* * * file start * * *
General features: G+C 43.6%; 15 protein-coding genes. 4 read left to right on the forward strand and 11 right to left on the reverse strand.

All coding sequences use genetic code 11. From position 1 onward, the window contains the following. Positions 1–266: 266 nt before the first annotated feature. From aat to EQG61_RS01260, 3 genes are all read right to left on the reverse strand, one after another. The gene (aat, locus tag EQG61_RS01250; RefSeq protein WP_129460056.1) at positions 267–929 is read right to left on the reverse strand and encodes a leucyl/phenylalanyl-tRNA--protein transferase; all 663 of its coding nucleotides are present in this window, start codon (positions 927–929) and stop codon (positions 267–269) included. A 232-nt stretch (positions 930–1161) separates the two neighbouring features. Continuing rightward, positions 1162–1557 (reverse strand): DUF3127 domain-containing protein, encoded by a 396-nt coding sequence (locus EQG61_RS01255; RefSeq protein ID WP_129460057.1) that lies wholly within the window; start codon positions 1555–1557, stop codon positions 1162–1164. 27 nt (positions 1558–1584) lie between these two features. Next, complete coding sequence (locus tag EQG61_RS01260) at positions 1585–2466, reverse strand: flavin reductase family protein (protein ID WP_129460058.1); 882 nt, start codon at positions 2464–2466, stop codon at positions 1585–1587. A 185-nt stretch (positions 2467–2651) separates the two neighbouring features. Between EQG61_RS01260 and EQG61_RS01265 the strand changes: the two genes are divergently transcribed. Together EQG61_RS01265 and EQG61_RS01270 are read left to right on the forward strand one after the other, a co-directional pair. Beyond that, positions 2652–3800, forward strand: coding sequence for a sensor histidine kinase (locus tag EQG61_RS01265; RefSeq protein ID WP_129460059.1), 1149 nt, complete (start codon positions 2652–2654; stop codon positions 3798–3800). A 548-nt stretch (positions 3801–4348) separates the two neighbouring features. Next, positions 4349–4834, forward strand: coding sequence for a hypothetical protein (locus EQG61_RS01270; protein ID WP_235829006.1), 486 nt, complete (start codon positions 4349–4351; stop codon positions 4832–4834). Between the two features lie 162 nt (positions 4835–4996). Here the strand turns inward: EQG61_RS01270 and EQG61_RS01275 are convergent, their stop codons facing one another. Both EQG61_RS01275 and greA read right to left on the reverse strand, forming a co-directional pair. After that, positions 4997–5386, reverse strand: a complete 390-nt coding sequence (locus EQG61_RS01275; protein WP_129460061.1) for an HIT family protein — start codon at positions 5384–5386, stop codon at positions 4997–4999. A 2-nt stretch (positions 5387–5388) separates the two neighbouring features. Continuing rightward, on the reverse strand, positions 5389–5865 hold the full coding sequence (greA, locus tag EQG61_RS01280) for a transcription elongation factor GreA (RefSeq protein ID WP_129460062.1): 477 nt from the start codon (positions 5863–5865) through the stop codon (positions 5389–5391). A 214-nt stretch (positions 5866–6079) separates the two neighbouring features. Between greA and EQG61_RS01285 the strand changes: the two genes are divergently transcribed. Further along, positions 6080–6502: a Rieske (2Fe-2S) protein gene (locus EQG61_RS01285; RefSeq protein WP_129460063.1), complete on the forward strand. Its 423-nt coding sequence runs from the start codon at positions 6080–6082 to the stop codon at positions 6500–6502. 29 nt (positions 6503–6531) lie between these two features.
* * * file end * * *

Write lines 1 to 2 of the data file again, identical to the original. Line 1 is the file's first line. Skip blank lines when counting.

General features: G+C 43.6%; 15 protein-coding genes. 4 read left to right on the forward strand and 11 right to left on the reverse strand.

All coding sequences use genetic code 11. From position 1 onward, the window contains the following. Positions 1–266: 266 nt before the first annotated feature. From aat to EQG61_RS01260, 3 genes are all read right to left on the reverse strand, one after another. The gene (aat, locus tag EQG61_RS01250; RefSeq protein WP_129460056.1) at positions 267–929 is read right to left on the reverse strand and encodes a leucyl/phenylalanyl-tRNA--protein transferase; all 663 of its coding nucleotides are present in this window, start codon (positions 927–929) and stop codon (positions 267–269) included. A 232-nt stretch (positions 930–1161) separates the two neighbouring features. Continuing rightward, positions 1162–1557 (reverse strand): DUF3127 domain-containing protein, encoded by a 396-nt coding sequence (locus EQG61_RS01255; RefSeq protein ID WP_129460057.1) that lies wholly within the window; start codon positions 1555–1557, stop codon positions 1162–1164. 27 nt (positions 1558–1584) lie between these two features. Next, complete coding sequence (locus tag EQG61_RS01260) at positions 1585–2466, reverse strand: flavin reductase family protein (protein ID WP_129460058.1); 882 nt, start codon at positions 2464–2466, stop codon at positions 1585–1587. A 185-nt stretch (positions 2467–2651) separates the two neighbouring features. Between EQG61_RS01260 and EQG61_RS01265 the strand changes: the two genes are divergently transcribed. Together EQG61_RS01265 and EQG61_RS01270 are read left to right on the forward strand one after the other, a co-directional pair. Beyond that, positions 2652–3800, forward strand: coding sequence for a sensor histidine kinase (locus tag EQG61_RS01265; RefSeq protein ID WP_129460059.1), 1149 nt, complete (start codon positions 2652–2654; stop codon positions 3798–3800). A 548-nt stretch (positions 3801–4348) separates the two neighbouring features. Next, positions 4349–4834, forward strand: coding sequence for a hypothetical protein (locus EQG61_RS01270; protein ID WP_235829006.1), 486 nt, complete (start codon positions 4349–4351; stop codon positions 4832–4834). Between the two features lie 162 nt (positions 4835–4996). Here the strand turns inward: EQG61_RS01270 and EQG61_RS01275 are convergent, their stop codons facing one another. Both EQG61_RS01275 and greA read right to left on the reverse strand, forming a co-directional pair. After that, positions 4997–5386, reverse strand: a complete 390-nt coding sequence (locus EQG61_RS01275; protein WP_129460061.1) for an HIT family protein — start codon at positions 5384–5386, stop codon at positions 4997–4999. A 2-nt stretch (positions 5387–5388) separates the two neighbouring features. Continuing rightward, on the reverse strand, positions 5389–5865 hold the full coding sequence (greA, locus tag EQG61_RS01280) for a transcription elongation factor GreA (RefSeq protein ID WP_129460062.1): 477 nt from the start codon (positions 5863–5865) through the stop codon (positions 5389–5391). A 214-nt stretch (positions 5866–6079) separates the two neighbouring features. Between greA and EQG61_RS01285 the strand changes: the two genes are divergently transcribed. Further along, positions 6080–6502: a Rieske (2Fe-2S) protein gene (locus EQG61_RS01285; RefSeq protein WP_129460063.1), complete on the forward strand. Its 423-nt coding sequence runs from the start codon at positions 6080–6082 to the stop codon at positions 6500–6502. 29 nt (positions 6503–6531) lie between these two features.